I have to write a self-evaluation as part of my annual review with my manager this month. Should I be tough on myself so they know I’m open to constant improvement, be honest about my strengths and weaknesses; or go easy and let my manager point out my development opportunities?
Congratulations on taking the strategic approach to your performance review and development plan. Evaluations are intended to help further your career and provide benchmarks that may impact monetary rewards. As uncomfortable as it can be to evaluate your own performance, it is critical that you sing your own praises as honestly as you share your areas for development.
Depending on the size of your company or team, you may work for a manager who is less aware of your day-to-day activities and responsibilities. Therefore, your self-evaluation is a great place to reflect back what it is you do for your organization. You don’t need to provide finite detail, but providing an overview is helpful. Even if your manager is very hands-on, it’s still important to communicate what your role entails, your achievements, and challenges.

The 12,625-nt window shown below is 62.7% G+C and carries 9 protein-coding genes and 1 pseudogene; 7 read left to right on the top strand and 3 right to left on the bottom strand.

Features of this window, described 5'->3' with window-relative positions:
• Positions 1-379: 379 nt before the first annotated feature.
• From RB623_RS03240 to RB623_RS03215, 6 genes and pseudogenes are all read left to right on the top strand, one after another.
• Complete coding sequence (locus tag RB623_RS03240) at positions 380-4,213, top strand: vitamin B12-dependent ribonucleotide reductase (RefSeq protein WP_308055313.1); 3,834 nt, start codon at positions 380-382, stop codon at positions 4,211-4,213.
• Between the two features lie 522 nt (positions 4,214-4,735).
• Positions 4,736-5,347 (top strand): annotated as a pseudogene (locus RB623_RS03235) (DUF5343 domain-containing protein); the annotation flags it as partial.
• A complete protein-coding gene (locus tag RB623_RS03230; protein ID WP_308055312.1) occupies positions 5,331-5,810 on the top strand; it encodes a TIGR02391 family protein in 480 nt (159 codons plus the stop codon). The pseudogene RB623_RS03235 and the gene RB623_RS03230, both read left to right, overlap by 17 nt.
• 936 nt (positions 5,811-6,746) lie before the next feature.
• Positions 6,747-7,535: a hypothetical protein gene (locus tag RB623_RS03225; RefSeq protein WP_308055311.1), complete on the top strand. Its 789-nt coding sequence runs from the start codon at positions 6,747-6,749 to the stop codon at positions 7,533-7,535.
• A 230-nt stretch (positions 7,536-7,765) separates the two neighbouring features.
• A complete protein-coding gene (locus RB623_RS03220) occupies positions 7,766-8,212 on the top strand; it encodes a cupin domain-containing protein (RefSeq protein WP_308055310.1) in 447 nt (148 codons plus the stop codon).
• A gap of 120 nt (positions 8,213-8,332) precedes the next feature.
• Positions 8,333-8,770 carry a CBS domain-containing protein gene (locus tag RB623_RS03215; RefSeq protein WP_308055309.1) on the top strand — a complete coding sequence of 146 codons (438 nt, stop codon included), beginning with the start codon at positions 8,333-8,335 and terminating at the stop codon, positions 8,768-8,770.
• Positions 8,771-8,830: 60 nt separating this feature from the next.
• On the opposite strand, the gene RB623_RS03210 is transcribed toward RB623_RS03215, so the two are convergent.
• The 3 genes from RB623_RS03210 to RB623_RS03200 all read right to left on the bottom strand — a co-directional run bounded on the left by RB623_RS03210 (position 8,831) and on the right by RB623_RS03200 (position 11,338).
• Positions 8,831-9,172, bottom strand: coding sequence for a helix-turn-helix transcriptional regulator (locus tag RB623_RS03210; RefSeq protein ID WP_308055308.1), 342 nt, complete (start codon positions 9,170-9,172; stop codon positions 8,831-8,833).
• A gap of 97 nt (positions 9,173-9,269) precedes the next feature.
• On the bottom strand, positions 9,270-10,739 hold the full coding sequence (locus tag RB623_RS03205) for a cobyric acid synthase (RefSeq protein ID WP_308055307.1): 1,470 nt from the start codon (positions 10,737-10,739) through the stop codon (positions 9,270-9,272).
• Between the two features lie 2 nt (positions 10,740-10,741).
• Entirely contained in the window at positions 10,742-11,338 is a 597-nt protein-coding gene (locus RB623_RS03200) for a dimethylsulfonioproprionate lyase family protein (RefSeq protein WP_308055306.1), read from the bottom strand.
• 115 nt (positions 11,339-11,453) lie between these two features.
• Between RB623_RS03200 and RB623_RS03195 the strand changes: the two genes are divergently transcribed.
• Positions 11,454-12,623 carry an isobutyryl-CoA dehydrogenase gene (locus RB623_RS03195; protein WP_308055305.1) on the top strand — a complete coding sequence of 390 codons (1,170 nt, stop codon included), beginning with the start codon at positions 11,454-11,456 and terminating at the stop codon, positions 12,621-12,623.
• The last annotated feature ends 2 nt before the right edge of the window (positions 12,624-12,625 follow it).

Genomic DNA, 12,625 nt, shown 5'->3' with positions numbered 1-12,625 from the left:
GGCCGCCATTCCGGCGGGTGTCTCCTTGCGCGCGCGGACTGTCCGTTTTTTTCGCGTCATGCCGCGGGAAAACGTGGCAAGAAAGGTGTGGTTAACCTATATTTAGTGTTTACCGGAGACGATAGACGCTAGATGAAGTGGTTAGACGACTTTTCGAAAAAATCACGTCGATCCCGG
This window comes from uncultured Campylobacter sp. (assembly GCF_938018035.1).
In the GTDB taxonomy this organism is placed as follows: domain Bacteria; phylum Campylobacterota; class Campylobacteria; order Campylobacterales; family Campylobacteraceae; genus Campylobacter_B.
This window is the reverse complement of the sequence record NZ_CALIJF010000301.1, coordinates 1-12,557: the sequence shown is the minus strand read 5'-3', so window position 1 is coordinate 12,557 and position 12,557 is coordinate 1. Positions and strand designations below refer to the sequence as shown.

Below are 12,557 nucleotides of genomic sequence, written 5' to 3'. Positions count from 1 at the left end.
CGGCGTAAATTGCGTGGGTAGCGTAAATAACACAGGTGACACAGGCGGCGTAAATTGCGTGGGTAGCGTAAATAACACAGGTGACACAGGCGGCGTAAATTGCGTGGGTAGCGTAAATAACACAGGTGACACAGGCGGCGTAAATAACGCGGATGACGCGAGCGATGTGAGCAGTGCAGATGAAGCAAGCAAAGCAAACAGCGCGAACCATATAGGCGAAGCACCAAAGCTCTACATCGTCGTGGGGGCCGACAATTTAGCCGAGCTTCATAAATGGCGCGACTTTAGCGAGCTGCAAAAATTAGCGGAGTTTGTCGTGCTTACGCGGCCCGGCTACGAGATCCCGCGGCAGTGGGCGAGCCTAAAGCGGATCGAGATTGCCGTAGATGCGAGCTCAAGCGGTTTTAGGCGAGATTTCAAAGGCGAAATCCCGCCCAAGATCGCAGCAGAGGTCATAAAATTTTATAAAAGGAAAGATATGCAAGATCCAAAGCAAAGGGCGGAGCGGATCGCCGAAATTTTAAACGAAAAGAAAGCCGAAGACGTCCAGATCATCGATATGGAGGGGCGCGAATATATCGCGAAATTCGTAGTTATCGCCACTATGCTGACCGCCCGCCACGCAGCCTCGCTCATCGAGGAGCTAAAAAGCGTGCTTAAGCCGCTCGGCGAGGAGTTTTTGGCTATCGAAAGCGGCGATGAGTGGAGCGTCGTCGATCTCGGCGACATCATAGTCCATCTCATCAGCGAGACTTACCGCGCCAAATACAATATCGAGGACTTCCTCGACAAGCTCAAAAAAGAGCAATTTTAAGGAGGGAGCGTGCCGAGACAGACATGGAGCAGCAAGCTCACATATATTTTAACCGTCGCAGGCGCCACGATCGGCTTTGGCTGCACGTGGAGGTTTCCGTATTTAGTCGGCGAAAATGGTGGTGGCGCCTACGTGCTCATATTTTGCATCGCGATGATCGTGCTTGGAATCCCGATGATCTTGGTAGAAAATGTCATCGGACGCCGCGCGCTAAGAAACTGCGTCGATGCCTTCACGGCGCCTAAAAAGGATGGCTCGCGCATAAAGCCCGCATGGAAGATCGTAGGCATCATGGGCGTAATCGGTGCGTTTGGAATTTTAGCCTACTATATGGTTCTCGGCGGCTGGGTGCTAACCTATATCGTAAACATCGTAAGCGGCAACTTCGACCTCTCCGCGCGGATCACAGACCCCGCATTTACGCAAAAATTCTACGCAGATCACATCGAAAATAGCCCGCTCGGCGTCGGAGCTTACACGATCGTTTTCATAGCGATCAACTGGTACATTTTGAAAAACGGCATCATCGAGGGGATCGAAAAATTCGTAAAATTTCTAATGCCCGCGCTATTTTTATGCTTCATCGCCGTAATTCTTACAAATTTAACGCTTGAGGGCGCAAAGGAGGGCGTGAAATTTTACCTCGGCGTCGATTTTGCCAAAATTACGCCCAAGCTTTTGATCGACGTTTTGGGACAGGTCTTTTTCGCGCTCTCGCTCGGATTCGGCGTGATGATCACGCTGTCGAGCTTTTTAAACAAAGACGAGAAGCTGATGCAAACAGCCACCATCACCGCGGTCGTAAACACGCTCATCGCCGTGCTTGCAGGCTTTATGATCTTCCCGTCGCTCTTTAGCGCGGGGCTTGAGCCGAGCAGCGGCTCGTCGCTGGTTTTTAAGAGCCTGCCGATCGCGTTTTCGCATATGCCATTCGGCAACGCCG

When detailing your accomplishments and successes be as specific as possible. For example, use quantifiable terms like ‘demonstrated strong leadership and budget management skills on X project’ as opposed to using subjective adjectives like ‘great’ or ‘excellent’. Where you can, tie results and outcomes back to productivity; how much revenue was driven (if possible) or how much money or time was saved.
Provide concrete examples of where you went above and beyond to help specific people or teams on specific projects.
As you discuss your professional shortcomings, give specifics on how they have been a hindrance and how you have worked on them and plan to continue to work on them. Give an example of a project where you felt you were not at your best, what you learned and what you are doing differently now. Also remember that everyone has areas where they need to develop and your manager will appreciate your honesty and your self-awareness. If there are ways your manager can help, whether through a class, or teaming with him/her, make that suggestion.
Your self-evaluation is an opportunity for you to drive the dialogue about your professional growth and livelihood. You should always be just as honest about your assets just as you would be your liabilities. It’s not bragging; it’s a requirement for managing your career.
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Patricia Hunt Sinacole is president of First Beacon Group LLC, a human resources consulting firm in Hopkinton. She works with clients across many industries including technology, biotech and medical devices, financial services, and healthcare, and has over 20 years of human resources experience.
Elaine Varelas is managing partner at Keystone Partners, a career management firm in Boston and serves on the board of Career Partners International.
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